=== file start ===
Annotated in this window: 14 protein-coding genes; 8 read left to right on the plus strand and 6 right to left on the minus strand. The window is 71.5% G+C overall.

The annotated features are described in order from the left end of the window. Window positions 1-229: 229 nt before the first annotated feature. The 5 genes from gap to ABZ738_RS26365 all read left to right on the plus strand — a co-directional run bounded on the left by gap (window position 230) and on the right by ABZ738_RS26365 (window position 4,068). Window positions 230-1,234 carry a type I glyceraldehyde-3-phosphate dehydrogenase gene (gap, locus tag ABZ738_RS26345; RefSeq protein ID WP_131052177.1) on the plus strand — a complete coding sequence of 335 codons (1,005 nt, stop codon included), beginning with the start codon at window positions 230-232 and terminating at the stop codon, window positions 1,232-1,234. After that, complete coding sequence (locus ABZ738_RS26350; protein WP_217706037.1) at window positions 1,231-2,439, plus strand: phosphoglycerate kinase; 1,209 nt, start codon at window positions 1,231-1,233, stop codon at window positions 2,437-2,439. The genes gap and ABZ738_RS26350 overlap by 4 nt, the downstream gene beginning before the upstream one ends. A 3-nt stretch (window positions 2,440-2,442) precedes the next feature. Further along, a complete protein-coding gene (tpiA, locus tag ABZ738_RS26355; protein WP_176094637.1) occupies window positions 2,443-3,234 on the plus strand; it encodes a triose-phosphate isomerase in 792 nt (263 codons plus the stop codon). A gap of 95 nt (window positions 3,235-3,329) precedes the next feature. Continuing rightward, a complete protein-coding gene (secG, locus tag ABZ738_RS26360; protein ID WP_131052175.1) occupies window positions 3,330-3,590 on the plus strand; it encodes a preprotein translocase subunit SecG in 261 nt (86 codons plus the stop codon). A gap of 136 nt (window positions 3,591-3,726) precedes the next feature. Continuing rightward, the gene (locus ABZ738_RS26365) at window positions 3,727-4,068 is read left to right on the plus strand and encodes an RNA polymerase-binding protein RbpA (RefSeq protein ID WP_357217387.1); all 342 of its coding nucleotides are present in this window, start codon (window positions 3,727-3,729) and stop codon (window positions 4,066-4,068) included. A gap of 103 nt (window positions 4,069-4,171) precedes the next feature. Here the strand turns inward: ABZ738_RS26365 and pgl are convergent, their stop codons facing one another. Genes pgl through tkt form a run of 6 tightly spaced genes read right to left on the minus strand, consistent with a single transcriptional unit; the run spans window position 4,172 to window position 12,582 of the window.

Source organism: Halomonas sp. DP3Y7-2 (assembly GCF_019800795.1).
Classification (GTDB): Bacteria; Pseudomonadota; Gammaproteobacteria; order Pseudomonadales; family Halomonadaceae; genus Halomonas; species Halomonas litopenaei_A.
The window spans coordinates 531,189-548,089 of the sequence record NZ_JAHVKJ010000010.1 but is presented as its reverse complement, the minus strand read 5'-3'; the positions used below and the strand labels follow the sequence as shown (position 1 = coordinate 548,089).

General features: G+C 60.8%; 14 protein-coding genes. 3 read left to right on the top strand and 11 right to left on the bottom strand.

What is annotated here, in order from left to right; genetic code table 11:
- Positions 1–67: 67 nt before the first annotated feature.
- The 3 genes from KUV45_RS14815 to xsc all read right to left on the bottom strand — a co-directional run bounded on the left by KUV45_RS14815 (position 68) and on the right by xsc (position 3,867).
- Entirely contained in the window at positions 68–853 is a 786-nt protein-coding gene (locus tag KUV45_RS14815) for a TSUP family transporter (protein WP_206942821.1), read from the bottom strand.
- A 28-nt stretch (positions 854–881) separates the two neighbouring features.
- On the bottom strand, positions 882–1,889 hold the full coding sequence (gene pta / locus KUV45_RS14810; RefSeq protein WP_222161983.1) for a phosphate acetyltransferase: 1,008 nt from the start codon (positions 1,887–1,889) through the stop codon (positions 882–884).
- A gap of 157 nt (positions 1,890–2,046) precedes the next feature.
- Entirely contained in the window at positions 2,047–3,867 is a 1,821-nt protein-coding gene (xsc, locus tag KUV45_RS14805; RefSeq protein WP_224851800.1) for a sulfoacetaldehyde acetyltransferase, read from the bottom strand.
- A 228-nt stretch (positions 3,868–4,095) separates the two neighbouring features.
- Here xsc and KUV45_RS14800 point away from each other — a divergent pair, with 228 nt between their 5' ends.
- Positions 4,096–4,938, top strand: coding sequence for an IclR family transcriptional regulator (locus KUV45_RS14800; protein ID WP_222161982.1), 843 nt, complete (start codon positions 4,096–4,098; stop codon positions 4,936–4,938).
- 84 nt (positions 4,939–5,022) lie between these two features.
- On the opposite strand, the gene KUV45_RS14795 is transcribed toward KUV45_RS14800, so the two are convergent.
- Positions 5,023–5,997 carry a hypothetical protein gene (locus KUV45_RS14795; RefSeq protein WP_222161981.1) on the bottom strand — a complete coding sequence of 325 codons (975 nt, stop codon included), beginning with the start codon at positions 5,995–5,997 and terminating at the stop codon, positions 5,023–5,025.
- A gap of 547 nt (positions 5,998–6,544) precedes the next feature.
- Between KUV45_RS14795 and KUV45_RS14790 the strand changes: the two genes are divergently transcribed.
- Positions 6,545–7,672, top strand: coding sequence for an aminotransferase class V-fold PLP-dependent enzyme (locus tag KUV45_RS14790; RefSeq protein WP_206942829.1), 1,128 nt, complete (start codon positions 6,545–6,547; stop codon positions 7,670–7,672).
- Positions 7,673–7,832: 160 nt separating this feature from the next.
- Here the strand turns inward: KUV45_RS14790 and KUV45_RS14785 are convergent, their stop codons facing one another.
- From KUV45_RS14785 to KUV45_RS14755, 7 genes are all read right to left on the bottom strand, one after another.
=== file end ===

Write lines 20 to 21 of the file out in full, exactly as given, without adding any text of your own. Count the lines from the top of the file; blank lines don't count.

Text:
- Positions 5,023–5,997 carry a hypothetical protein gene (locus KUV45_RS14795; RefSeq protein WP_222161981.1) on the bottom strand — a complete coding sequence of 325 codons (975 nt, stop codon included), beginning with the start codon at positions 5,995–5,997 and terminating at the stop codon, positions 5,023–5,025.
- A gap of 547 nt (positions 5,998–6,544) precedes the next feature.